7.2M Medicare Beneficiaries Voluntarily Enrolled in Drug Benefit
About 1.9 million beneficiaries have voluntarily enrolled in the Medicare prescription drug benefit in the last month, bringing the total number of beneficiaries who have voluntarily enrolled since the program began Jan. 1 to 7.2 million, the Bush administration said on Thursday, the AP/Long Island Newsday reports (Freking, AP/Long Island Newsday, 3/24). In total, more than 27 million beneficiaries now have prescription drug coverage, the administration said (Lueck, Wall Street Journal, 3/24).
According to HHS, beneficiaries enrolled in the drug benefit include:
- About 6 million people enrolled in stand-alone prescription drug plans;
- About 5.7 million beneficiaries in Medicare Advantage plans;
- About 5.8 million dual eligibles who were automatically enrolled in the drug benefit and 600,000 enrolled in MA plans with drug coverage;
- About 7.6 million retirees who receive employer-sponsored drug coverage to supplement Medicare drug benefits or who receive drug benefits through unions or former employers that receive a subsidy from Medicare; and
- 3.5 million retirees are enrolled in TRICARE -- the military health program -- or the Federal Employee Health Benefits Program (HHS release, 3/23).
HHS Secretary Mike Leavitt said the administration is "well on the way" to reaching its goal of having 28 million to 30 million beneficiaries with prescription drug coverage this year (Wall Street Journal, 3/24). Leavitt predicted that "[t]here will be a surge at the end" of the enrollment period, which concludes May 15. He said beneficiaries can "avoid that rush by signing up now. We recommend people not wait until the end" (Schuler, CQ Today, 3/23).
CMS Administrator Mark McClellan said there has been "a steady, increasing rate of enrollment" since January (AP/Long Island Newsday, 3/24).
Leavitt added, "We're starting to discuss Medicare version 2.0. We know it needs to be simpler and more streamlined" (CQ Today, 3/23).
In related news, Democrats on the House Government Reform Committee released a report finding that most plans require beneficiaries to obtain prior authorization or try other medications before they can receive coverage for some commonly prescribed drugs, the Journal reports. According to the report, many plans do not provide a complete or accurate description of the restrictions.
It is "nearly impossible for seniors to learn" the specific restrictions "until after they have subscribed and been denied drug access," the report says.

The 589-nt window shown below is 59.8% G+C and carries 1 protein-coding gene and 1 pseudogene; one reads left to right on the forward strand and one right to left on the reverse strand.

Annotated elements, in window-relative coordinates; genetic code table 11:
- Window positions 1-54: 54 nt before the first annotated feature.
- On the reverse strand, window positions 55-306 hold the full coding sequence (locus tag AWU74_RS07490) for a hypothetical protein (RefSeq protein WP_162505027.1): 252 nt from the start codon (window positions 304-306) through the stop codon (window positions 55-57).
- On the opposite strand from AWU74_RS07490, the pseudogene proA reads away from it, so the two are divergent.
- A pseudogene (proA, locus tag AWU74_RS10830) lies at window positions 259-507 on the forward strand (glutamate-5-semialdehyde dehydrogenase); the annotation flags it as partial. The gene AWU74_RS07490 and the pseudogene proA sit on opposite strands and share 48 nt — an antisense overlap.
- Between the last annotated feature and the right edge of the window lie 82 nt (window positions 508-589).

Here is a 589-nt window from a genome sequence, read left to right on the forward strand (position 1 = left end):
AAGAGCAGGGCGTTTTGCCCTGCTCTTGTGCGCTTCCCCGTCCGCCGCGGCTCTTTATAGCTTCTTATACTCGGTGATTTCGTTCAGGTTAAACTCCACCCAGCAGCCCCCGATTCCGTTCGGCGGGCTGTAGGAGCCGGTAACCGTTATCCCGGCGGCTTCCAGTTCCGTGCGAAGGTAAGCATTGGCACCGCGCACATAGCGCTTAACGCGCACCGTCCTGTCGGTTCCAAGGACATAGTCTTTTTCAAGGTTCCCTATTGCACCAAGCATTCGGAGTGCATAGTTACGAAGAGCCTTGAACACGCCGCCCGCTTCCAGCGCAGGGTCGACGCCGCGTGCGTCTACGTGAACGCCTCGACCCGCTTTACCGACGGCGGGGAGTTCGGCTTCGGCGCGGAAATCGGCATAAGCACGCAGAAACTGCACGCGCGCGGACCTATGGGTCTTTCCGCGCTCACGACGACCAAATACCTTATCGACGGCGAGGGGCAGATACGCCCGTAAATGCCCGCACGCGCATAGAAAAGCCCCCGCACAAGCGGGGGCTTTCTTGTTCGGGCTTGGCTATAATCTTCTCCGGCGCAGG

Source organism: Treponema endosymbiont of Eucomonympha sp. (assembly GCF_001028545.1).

McClellan said many of the restrictions described in the report are the same methods commonly used by private insurers. He said that CMS has not received a large number of complaints about plans failing to disclose information on the restrictions but that the agency would "act promptly" if complaints increase (Wall Street Journal, 3/24).
The report is available online. Note: You will need Adobe Acrobat Reader to view the report.
In other drug benefit news, a survey by the Pew Research Center for the People and the Press finds that about 44% of respondents approve of the program, while about 41% disapprove and 15% are undecided. The findings "represent a dwindling of support since December" 2005, when a survey found 45% approved of the drug benefit, 34% disapproved and 21% were undecided, the AP/Newsday reports. The new survey also finds:
- Among respondents ages 18 to 29 -- the most supportive age group -- about 64% approve and 22% disprove; and
- Among respondents 50 to 65 -- the least supportive age group -- about 40% approve and 44% disapprove (AP/Long Island Newsday, 3/24).
Meanwhile, AARP is launching an advertising campaign to educate beneficiaries about the drug benefit, especially about financial assistance programs for low-income beneficiaries, CQ HealthBeat reports. AARP sponsors the Medicare Rx Plan, which is administered by UnitedHealth Group.
AARP CEO Bill Novelli in a news release said the drug benefit is "especially helpful to beneficiaries with high drug costs or who have limited incomes" (CQ HealthBeat, 3/22). He added, "The focus right now needs to be on helping people, not playing politics. Discouraging enrollment is a disservice to the millions who could be saving money on prescription drug bills" (CQ Today, 3/23).
NPR's "Day to Day" on Thursday reported on Bush's decision not to delay the deadline to enroll in the Medicare prescription drug benefit. The segment includes comments from Bush; Karen Ignagni, president and CEO of America's Health Insurance Plans; Sen. Bill Nelson (D-Fla.); and family members of Medicare beneficiaries struggling with enrollment (Rovner, "Day to Day," NPR, 3/23).
A transcript of the segment is available online. The complete segment is available online in RealPlayer.
KPCC's "KPCC News" on Wednesday reported on McClellan's participation in a forum in Whittier for about 60 Medicare beneficiaries on the prescription drug program sponsored by Rep. Linda Sanchez (D-Calif.). The segment includes comments from Sanchez, counselors who assisted the beneficiaries in selecting a drug plan and Medicare beneficiaries (Baer, "KPCC News," KPCC, 3/22).
The complete segment is available online in RealPlayer.